The village of Darvaza, Turkmenistan is located in the Karakum Desert and has a population in the 300 to 1,500 range — mostly members of a semi-nomadic tribe called the Teke. It is an otherwise non-descript part of the world, with one exception: it has a lot of natural gas. So much, in fact, that in 1971, a team of geologists traveled to Darvaza in hopes of capturing some of this valuable natural resource.
But their expedition did not go to plan. The cavern of natural gas below the rig was larger than anticipated, and the rig collapsed within it. With all the gas now escaping, the geologists decided to light it on fire. (This isn’t a ridiculous decision. The best outcome, of course, would be to capture and collect the resource. But that not being an option, allowing the toxic gas to escape into the atmosphere was a very bad outcome. Burning it is likely an ecologically superior alternative.)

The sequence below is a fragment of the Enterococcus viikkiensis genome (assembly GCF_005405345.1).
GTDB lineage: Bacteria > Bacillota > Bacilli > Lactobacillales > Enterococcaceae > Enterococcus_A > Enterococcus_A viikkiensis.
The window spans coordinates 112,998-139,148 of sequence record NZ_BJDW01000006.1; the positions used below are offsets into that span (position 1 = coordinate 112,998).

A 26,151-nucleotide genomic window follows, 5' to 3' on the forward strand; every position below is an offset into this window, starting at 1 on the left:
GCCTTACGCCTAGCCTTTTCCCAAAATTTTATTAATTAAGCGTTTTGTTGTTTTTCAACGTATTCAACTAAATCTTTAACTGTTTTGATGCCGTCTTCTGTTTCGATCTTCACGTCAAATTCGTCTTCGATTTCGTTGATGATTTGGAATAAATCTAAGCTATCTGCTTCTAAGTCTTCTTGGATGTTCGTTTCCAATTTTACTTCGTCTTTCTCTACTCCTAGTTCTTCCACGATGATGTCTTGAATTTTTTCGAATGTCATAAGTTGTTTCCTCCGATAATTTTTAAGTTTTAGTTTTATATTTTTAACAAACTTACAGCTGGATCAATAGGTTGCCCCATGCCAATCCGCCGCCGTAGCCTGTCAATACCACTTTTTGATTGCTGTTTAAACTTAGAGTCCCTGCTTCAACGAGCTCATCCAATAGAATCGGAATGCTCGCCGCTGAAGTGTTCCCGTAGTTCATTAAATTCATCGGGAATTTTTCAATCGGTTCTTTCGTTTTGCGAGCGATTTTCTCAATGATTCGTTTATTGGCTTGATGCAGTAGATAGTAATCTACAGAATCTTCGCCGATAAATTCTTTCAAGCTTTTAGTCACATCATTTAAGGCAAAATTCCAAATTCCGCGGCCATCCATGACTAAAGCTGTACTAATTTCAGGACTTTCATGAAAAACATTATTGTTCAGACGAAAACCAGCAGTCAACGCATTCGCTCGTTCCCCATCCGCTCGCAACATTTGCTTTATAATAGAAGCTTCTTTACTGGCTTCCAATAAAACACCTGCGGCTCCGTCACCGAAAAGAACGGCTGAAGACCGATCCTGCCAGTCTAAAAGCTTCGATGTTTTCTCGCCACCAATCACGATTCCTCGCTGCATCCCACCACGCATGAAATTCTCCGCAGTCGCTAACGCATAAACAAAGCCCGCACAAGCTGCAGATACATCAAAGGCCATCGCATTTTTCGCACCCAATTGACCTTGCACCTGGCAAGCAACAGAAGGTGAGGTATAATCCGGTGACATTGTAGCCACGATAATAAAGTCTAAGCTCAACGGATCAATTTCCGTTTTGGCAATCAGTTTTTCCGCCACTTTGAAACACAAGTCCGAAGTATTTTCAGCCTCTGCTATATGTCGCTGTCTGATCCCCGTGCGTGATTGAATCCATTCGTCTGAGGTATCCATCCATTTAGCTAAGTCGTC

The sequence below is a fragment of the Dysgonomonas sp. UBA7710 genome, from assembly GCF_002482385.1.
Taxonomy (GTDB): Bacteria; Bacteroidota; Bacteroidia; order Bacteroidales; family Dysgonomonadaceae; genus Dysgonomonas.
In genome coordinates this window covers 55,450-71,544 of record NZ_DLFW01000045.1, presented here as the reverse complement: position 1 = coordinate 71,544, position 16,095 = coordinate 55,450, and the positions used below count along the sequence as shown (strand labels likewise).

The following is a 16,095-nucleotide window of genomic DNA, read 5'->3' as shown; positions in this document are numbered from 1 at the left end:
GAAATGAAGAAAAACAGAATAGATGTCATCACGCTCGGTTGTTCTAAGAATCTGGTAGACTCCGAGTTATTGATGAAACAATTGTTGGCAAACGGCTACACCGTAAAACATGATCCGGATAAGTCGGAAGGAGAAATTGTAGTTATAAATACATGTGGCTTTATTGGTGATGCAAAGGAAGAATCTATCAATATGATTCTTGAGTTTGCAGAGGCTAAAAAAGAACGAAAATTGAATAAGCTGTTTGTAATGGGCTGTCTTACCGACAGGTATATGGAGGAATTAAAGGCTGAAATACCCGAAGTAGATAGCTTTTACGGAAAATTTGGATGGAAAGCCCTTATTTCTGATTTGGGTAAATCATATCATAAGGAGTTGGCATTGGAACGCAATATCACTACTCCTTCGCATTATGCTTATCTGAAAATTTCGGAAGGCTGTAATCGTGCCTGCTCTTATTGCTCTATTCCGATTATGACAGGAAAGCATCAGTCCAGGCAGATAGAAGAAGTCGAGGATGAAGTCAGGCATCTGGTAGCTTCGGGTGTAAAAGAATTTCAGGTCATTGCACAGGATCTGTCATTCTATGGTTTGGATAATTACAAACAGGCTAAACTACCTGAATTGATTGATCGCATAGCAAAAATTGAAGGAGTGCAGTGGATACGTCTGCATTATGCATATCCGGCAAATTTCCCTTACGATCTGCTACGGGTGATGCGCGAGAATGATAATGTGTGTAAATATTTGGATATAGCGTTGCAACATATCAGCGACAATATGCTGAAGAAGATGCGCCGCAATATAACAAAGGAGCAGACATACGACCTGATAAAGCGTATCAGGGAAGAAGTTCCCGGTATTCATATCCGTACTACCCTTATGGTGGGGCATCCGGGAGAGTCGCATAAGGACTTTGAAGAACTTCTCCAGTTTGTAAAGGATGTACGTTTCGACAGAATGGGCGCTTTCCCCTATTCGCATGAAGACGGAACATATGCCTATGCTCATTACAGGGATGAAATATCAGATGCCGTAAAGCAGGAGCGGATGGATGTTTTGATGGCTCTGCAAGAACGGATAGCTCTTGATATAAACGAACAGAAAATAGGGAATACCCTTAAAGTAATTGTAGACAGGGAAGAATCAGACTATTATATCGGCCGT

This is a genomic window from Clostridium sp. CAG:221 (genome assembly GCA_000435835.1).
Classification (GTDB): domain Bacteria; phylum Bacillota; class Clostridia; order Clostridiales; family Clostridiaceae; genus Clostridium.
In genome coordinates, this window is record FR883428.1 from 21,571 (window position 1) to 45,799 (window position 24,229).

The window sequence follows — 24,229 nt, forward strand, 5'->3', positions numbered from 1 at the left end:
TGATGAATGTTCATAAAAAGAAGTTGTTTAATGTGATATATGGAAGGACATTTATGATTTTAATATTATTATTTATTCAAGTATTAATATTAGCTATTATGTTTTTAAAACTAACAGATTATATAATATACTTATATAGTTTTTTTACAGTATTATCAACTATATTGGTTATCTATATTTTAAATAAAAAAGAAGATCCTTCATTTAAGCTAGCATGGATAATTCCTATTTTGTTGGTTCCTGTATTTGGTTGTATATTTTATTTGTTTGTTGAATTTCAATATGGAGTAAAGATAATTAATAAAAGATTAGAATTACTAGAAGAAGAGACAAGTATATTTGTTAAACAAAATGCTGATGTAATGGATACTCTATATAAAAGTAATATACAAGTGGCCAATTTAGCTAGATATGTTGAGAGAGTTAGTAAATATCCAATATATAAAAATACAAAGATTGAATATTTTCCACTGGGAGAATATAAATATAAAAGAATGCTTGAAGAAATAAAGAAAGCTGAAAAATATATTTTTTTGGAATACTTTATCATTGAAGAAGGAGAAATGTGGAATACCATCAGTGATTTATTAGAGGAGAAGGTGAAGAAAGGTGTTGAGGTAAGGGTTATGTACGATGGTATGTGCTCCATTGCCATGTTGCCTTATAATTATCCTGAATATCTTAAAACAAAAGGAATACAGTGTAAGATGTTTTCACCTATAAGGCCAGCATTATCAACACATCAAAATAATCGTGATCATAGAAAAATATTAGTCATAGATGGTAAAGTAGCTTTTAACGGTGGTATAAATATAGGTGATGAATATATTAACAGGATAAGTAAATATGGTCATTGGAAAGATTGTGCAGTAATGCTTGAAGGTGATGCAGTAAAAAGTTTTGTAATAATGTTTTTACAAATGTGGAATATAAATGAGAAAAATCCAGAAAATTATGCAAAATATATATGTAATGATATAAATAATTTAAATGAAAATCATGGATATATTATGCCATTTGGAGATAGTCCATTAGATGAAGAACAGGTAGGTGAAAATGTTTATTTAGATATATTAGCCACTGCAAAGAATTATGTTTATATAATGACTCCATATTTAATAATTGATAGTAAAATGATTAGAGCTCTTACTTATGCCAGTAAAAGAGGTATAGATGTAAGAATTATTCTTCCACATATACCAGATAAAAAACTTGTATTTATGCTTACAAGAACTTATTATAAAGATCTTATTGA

The team expected the flame to burn for a few days, perhaps a week. They were wrong. Nearly four decades later, this pit of fire still rages, with no clearly articulated plan to close it.
Bonus fact: Eternal Flame Falls, at Shale Creek Park in upstate New York, has a natural gas phenomenon of its own. Underneath a waterfall there’s a small cave which emits enough natural gas to maintain a stand-alone flame for a few minutes (depending on wind conditions and water flow levels), leading to pictures of fire burning as a waterfall cascades above.
From the Archives: Underground Coal Fires: Similar, in that they’re raging uncontrollably. Different, in that they’re burning coal — and are in China and Pennsylvania.
Related: A banknote from Turkmenistan.
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